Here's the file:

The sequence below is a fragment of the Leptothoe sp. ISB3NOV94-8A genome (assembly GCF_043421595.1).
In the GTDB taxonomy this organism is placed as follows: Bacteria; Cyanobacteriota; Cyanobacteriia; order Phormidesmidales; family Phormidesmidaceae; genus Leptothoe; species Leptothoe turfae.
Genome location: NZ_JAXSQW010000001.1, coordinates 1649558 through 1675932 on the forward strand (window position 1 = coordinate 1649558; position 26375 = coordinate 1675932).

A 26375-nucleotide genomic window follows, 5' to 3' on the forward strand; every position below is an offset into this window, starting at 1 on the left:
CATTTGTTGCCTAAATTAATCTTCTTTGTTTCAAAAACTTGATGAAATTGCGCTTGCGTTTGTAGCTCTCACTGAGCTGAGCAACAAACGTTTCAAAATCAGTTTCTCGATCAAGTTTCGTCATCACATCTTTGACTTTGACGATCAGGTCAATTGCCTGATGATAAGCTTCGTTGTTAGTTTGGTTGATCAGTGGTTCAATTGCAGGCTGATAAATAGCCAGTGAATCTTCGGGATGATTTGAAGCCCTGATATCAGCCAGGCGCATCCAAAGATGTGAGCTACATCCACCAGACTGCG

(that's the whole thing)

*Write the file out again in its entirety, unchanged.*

The sequence below is a fragment of the Leptothoe sp. ISB3NOV94-8A genome (assembly GCF_043421595.1).
In the GTDB taxonomy this organism is placed as follows: Bacteria; Cyanobacteriota; Cyanobacteriia; order Phormidesmidales; family Phormidesmidaceae; genus Leptothoe; species Leptothoe turfae.
Genome location: NZ_JAXSQW010000001.1, coordinates 1649558 through 1675932 on the forward strand (window position 1 = coordinate 1649558; position 26375 = coordinate 1675932).

A 26375-nucleotide genomic window follows, 5' to 3' on the forward strand; every position below is an offset into this window, starting at 1 on the left:
CATTTGTTGCCTAAATTAATCTTCTTTGTTTCAAAAACTTGATGAAATTGCGCTTGCGTTTGTAGCTCTCACTGAGCTGAGCAACAAACGTTTCAAAATCAGTTTCTCGATCAAGTTTCGTCATCACATCTTTGACTTTGACGATCAGGTCAATTGCCTGATGATAAGCTTCGTTGTTAGTTTGGTTGATCAGTGGTTCAATTGCAGGCTGATAAATAGCCAGTGAATCTTCGGGATGATTTGAAGCCCTGATATCAGCCAGGCGCATCCAAAGATGTGAGCTACATCCACCAGACTGCG